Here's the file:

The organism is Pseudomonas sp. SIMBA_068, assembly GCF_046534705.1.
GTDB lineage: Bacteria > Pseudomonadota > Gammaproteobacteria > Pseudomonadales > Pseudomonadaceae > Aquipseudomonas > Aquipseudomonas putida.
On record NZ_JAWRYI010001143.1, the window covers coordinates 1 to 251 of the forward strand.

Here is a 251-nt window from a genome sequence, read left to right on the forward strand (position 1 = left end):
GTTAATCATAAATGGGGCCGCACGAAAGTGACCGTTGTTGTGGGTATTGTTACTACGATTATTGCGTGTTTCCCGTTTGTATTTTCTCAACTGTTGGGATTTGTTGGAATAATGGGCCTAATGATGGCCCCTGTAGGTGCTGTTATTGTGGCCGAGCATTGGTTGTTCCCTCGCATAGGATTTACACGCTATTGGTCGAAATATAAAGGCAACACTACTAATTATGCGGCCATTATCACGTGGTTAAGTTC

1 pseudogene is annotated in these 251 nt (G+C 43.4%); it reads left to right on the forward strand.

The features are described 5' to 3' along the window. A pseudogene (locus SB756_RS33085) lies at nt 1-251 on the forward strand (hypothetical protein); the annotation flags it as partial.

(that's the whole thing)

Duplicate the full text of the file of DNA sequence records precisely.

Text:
The organism is Pseudomonas sp. SIMBA_068, assembly GCF_046534705.1.
GTDB lineage: Bacteria > Pseudomonadota > Gammaproteobacteria > Pseudomonadales > Pseudomonadaceae > Aquipseudomonas > Aquipseudomonas putida.
On record NZ_JAWRYI010001143.1, the window covers coordinates 1 to 251 of the forward strand.

Here is a 251-nt window from a genome sequence, read left to right on the forward strand (position 1 = left end):
GTTAATCATAAATGGGGCCGCACGAAAGTGACCGTTGTTGTGGGTATTGTTACTACGATTATTGCGTGTTTCCCGTTTGTATTTTCTCAACTGTTGGGATTTGTTGGAATAATGGGCCTAATGATGGCCCCTGTAGGTGCTGTTATTGTGGCCGAGCATTGGTTGTTCCCTCGCATAGGATTTACACGCTATTGGTCGAAATATAAAGGCAACACTACTAATTATGCGGCCATTATCACGTGGTTAAGTTC

1 pseudogene is annotated in these 251 nt (G+C 43.4%); it reads left to right on the forward strand.

The features are described 5' to 3' along the window. A pseudogene (locus SB756_RS33085) lies at nt 1-251 on the forward strand (hypothetical protein); the annotation flags it as partial.